Naval warships, faced with steep maintenance costs, fight to survive

LA PORTE, Texas -- The Battleship Texas has been docked on the Houston Ship Channel for more than 70 years, offering anyone who hops onboard a glimpse of its glory.

“It was at every major American amphibious landing in World War 2. It was at North Africa, D-Day, Omaha Beach, Okinawa, and Iwo Jima,” said Tony Gregory, chairman of the board of trustees for the Battleship Texas Foundation.

But, faced with high maintenance costs and a low number of visitors, the last remaining World War I dreadnought will be moving to a new location where it can generate more traffic and, thus, more revenue.

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The Battleship Texas, the last remaining World War I dreadnought, will be moving from its location on the Houston Ship Channel to another spot along the upper Texas coastline in order to generate more visitors and revenue. 

The Battleship Texas, the last remaining World War I dreadnought, will be moving from its location on the Houston Ship Channel to another spot along the upper Texas coastline in order to generate more visitors and revenue.  (Fox News)

“There are places we can take her that have a lot more tourists,” said Gregory.

The memorial is one of several naval ships turned tourist attractions that are struggling to stay financially afloat. In Hackensack, N.J., the USS Ling, which served as a naval museum, has been indefinitely closed after vandals caused extensive damage to the vessel. Officials at the SS American Victory in downtown Tampa, which served as a cargo ship in WWII, Korea, and Vietnam, said they get a good number of visitors but constantly need to find different funding streams to stay open.

“It’s a labor of love to keep these ships alive. We raise money through the daily tours, and fundraising, and memberships, and sponsorships. But, we really do need help from the community and local legislature, as well,” said Tom Procopio, operations manager of the American Victory.

Ships require recurring maintenance work to restore hulls or other parts, and trips to drydock can cost millions of dollars.

“It’s tough to preserve a ship. Saltwater and steel are horrible. You not only have salt water, you have weather. It’s a real challenge,” said David Bush, executive director of Preservation Houston.

But still -- some naval ships that have become museums have seen success. Other floating memorials have redeveloped programs and marketing strategies to attract more visitors and increase revenue.

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In New York City, the USS Intrepid saw a bump in tourists after undergoing several renovations from 2006-2008 and acquiring the space shuttle Enterprise in 2011. The ship is now is one of the city’s biggest attractions. The USS Midway is also one of the top tourist attractions in San Diego, Calif. As the most-visited naval ship museum in the world, it sees about 1.4 million visitors a year.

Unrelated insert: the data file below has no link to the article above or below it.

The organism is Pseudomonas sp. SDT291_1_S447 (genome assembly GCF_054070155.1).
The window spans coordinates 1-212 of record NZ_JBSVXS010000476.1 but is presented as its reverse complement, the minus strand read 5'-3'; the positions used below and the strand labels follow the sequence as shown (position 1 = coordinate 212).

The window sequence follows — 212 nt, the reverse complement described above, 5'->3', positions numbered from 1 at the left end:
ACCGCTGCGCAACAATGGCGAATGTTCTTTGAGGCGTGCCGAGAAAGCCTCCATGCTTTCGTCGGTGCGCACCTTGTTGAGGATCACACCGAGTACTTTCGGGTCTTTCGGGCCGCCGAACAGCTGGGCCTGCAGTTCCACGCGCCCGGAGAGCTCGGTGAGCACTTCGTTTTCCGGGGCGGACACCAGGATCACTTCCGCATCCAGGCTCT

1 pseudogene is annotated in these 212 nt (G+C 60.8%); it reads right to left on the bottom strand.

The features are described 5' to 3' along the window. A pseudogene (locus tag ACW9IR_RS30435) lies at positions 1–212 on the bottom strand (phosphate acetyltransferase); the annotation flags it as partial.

The USS Intrepid in New York City saw a bump in vistors after the museum acquired the space shuttle Enterprise in 2011. It now receives about a million visitors a year. 

The USS Intrepid in New York City saw a bump in vistors after the museum acquired the space shuttle Enterprise in 2011. It now receives about a million visitors a year.  (Fox News)

In Texas, the state and local officials are doing everything they can to keep the Battleship Texas open to the public.

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The ship, located by the San Jacinto Battleground, has long struggled with visibility. A stretch of oil refineries lines the road leading to the site. Gregory said the ship hopes for about 200,000 visitors a year but gets about 80,000 and generates $1.2 million in revenue. It’s not enough to keep up with the costs of upkeep. The Texas Legislature approved $35 million mainly to repair the ship’s leaking hull, which will begin in December. It will be relocated somewhere along the upper Texas coastline after the repairs are finished in 2021.

The SS American Victory, a WWII cargo ship in downtown Tampa, gets more than 30,000 visitors a year. 

The SS American Victory, a WWII cargo ship in downtown Tampa, gets more than 30,000 visitors a year.  (Fox 13 News)

“It’s time to be able to stop asking the state for so much money and to try to support herself,” Gregory said.

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The non-profit organizations running these ships said the work it takes to preserve them is worth it.

“These ships have a soul, and they get under your skin a little bit. We’re proud to maintain [the American Victory] today, and keep her here for the public. It’s a time when the country came together, and we can’t lose that message,” said Procopio.

“It has a certain appeal and nostalgia. Truly, these men that served on the ship were the greatest generation. And I think that our future generations need to know what happened,” said Gregory.